Taiwan Communiqué No. 105 June 2003

The Iraq war

A retrospective

When our previous issue of Taiwan Communiqué went to press in early March 2003, the Iraq was had not even started yet. It eventually erupted around March 20th and was finished by April 10th. Within some three weeks, the United States and Britain showed the world their military might and removed Saddam Hussein from power.

From the Taiwanese perspective, we voiced two concerns: that China might take advantage of the confusion and move against Taiwan, or that the US _ in an attempt to get Chinese support in the UN for its position in Iraq _ might trade away part of the existing security guarantees for Taiwan. Neither concern was warranted: China was too busy with its power transition and with SARS, and the Bush Administration specifically stated in mid-March that it would not sacrifice an inch of its support for Taiwan in exchange for any support from China for the military campaign against Iraq.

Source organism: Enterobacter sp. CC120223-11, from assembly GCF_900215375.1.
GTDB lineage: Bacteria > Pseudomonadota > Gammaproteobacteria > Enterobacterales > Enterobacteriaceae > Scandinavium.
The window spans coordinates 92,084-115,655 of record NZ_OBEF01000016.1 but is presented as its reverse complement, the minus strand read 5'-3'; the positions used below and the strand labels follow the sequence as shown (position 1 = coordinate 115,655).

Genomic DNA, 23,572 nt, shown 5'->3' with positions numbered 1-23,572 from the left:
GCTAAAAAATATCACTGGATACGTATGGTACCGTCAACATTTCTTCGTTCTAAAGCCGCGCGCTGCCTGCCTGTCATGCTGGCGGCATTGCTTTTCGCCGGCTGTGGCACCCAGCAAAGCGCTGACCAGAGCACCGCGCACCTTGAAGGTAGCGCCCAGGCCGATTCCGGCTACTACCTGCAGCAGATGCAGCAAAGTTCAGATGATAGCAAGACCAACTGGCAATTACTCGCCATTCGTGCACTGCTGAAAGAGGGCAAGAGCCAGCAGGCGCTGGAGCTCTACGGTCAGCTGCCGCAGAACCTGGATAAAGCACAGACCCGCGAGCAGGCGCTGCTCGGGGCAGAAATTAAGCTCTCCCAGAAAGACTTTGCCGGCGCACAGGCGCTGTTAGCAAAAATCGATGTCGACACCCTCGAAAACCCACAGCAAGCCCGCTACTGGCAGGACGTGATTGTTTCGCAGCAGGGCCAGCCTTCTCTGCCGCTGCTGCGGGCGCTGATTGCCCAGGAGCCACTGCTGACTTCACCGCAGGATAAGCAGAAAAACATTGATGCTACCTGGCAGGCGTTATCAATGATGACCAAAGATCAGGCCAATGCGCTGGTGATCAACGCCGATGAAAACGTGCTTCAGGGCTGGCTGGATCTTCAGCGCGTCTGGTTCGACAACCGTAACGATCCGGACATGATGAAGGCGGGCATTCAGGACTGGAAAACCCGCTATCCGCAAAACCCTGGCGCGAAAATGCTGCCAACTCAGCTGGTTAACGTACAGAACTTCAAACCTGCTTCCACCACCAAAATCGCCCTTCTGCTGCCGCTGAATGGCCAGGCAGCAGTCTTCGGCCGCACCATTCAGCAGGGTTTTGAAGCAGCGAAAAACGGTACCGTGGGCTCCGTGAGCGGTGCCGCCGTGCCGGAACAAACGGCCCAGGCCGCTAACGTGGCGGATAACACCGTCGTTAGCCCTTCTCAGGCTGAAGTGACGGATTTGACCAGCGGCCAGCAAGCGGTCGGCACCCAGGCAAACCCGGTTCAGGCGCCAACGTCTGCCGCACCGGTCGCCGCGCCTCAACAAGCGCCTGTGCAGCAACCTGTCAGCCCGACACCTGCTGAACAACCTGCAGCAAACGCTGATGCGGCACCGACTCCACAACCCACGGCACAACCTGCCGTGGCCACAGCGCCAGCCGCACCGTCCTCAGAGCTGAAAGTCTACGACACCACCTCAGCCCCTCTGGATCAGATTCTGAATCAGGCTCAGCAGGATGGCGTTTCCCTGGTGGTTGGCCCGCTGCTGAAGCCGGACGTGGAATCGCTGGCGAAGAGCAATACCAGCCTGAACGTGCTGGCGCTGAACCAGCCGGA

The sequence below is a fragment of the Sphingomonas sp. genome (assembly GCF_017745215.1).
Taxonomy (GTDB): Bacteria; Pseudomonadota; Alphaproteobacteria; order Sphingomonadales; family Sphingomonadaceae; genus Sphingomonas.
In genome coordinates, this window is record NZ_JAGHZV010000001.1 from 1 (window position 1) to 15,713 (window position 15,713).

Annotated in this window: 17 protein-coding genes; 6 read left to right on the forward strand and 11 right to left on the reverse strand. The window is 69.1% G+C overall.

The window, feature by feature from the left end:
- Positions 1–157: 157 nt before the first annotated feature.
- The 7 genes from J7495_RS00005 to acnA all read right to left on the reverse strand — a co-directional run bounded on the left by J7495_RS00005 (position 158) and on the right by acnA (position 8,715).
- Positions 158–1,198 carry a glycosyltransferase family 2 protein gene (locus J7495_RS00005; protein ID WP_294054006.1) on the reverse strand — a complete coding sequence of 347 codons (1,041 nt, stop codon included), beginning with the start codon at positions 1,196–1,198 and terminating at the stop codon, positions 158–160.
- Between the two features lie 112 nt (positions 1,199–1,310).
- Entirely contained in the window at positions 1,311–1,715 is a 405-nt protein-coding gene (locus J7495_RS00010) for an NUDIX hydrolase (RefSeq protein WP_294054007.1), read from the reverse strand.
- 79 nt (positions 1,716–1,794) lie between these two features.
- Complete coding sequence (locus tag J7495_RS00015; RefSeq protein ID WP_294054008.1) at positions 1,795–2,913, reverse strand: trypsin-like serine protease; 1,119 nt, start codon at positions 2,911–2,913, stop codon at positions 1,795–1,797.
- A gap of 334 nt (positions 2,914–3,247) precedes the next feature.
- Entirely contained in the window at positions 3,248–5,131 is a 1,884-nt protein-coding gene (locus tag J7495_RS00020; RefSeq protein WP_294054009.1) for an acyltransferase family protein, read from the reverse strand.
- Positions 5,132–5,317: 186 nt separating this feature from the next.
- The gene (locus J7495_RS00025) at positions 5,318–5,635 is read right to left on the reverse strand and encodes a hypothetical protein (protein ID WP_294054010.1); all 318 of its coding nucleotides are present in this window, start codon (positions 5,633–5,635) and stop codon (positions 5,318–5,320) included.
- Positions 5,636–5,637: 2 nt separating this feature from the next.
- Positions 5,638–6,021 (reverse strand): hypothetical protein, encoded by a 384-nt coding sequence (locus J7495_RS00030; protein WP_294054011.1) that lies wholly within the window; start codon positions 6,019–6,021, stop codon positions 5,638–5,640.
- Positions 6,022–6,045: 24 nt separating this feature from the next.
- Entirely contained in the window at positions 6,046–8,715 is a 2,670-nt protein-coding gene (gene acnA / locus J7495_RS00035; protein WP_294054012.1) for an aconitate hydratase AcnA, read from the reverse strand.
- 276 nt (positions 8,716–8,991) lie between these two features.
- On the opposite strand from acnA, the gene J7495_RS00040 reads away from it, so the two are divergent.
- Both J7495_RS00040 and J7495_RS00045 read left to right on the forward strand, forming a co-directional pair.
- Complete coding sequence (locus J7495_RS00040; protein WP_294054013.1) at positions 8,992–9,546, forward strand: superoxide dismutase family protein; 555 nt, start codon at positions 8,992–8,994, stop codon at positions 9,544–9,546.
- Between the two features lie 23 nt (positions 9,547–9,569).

As it happened, China strongly opposed the US-British intervention in Iraq, arguing that it could only take place if approved by the UN Security Council. This is rather ironic, because China itself is threatening Taiwan, and is not waiting for any approval by the UN. In fact it consistently refuses to submit its long-running political feud with Taiwan to any international body.

The Iraq war also brought to light that the two pro-unification parties in Taiwan, the Kuomintang and the Peoples First Party, slavishly toed the Beijing line and suddenly became very "anti-war" and anti-US. Indeed, they started to accuse Chen Shui-bian's DPP administration of being a puppet of the United States. Like many other nations in Europe and Asia, Taiwan had expressed its political support for the US-British campaign to root out one of the prime sources of international terrorism.